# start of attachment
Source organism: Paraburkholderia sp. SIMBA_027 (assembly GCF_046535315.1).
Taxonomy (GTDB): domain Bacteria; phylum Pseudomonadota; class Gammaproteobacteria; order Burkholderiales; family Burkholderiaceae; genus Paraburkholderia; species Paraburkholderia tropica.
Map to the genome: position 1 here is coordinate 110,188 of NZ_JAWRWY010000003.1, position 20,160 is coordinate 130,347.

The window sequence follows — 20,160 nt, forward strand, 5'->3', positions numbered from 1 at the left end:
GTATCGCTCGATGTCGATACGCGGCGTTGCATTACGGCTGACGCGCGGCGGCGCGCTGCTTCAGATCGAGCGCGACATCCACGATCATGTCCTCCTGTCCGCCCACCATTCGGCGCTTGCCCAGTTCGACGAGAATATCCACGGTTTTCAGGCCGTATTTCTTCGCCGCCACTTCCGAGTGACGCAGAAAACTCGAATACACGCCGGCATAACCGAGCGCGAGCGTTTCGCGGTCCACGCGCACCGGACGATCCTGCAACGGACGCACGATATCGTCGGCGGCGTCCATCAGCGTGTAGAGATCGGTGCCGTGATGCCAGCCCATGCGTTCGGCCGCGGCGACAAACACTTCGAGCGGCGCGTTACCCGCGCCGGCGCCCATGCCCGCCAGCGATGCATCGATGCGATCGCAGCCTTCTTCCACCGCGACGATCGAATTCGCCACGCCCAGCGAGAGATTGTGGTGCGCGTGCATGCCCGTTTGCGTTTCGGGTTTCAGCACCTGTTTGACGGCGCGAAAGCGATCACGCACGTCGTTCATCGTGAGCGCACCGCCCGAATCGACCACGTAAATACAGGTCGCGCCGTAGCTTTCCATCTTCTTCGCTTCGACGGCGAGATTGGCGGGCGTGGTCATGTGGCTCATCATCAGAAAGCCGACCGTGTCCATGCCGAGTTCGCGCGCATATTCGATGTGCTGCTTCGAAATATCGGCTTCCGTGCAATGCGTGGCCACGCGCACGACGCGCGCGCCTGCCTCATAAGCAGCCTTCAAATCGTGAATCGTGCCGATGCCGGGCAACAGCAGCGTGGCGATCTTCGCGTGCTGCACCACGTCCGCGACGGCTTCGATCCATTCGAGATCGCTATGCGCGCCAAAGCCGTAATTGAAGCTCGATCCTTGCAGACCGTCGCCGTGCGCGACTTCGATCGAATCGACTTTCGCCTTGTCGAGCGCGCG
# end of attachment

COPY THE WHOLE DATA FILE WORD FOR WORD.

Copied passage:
Source organism: Paraburkholderia sp. SIMBA_027 (assembly GCF_046535315.1).
Taxonomy (GTDB): domain Bacteria; phylum Pseudomonadota; class Gammaproteobacteria; order Burkholderiales; family Burkholderiaceae; genus Paraburkholderia; species Paraburkholderia tropica.
Map to the genome: position 1 here is coordinate 110,188 of NZ_JAWRWY010000003.1, position 20,160 is coordinate 130,347.

The window sequence follows — 20,160 nt, forward strand, 5'->3', positions numbered from 1 at the left end:
GTATCGCTCGATGTCGATACGCGGCGTTGCATTACGGCTGACGCGCGGCGGCGCGCTGCTTCAGATCGAGCGCGACATCCACGATCATGTCCTCCTGTCCGCCCACCATTCGGCGCTTGCCCAGTTCGACGAGAATATCCACGGTTTTCAGGCCGTATTTCTTCGCCGCCACTTCCGAGTGACGCAGAAAACTCGAATACACGCCGGCATAACCGAGCGCGAGCGTTTCGCGGTCCACGCGCACCGGACGATCCTGCAACGGACGCACGATATCGTCGGCGGCGTCCATCAGCGTGTAGAGATCGGTGCCGTGATGCCAGCCCATGCGTTCGGCCGCGGCGACAAACACTTCGAGCGGCGCGTTACCCGCGCCGGCGCCCATGCCCGCCAGCGATGCATCGATGCGATCGCAGCCTTCTTCCACCGCGACGATCGAATTCGCCACGCCCAGCGAGAGATTGTGGTGCGCGTGCATGCCCGTTTGCGTTTCGGGTTTCAGCACCTGTTTGACGGCGCGAAAGCGATCACGCACGTCGTTCATCGTGAGCGCACCGCCCGAATCGACCACGTAAATACAGGTCGCGCCGTAGCTTTCCATCTTCTTCGCTTCGACGGCGAGATTGGCGGGCGTGGTCATGTGGCTCATCATCAGAAAGCCGACCGTGTCCATGCCGAGTTCGCGCGCATATTCGATGTGCTGCTTCGAAATATCGGCTTCCGTGCAATGCGTGGCCACGCGCACGACGCGCGCGCCTGCCTCATAAGCAGCCTTCAAATCGTGAATCGTGCCGATGCCGGGCAACAGCAGCGTGGCGATCTTCGCGTGCTGCACCACGTCCGCGACGGCTTCGATCCATTCGAGATCGCTATGCGCGCCAAAGCCGTAATTGAAGCTCGATCCTTGCAGACCGTCGCCGTGCGCGACTTCGATCGAATCGACTTTCGCCTTGTCGAGCGCGCG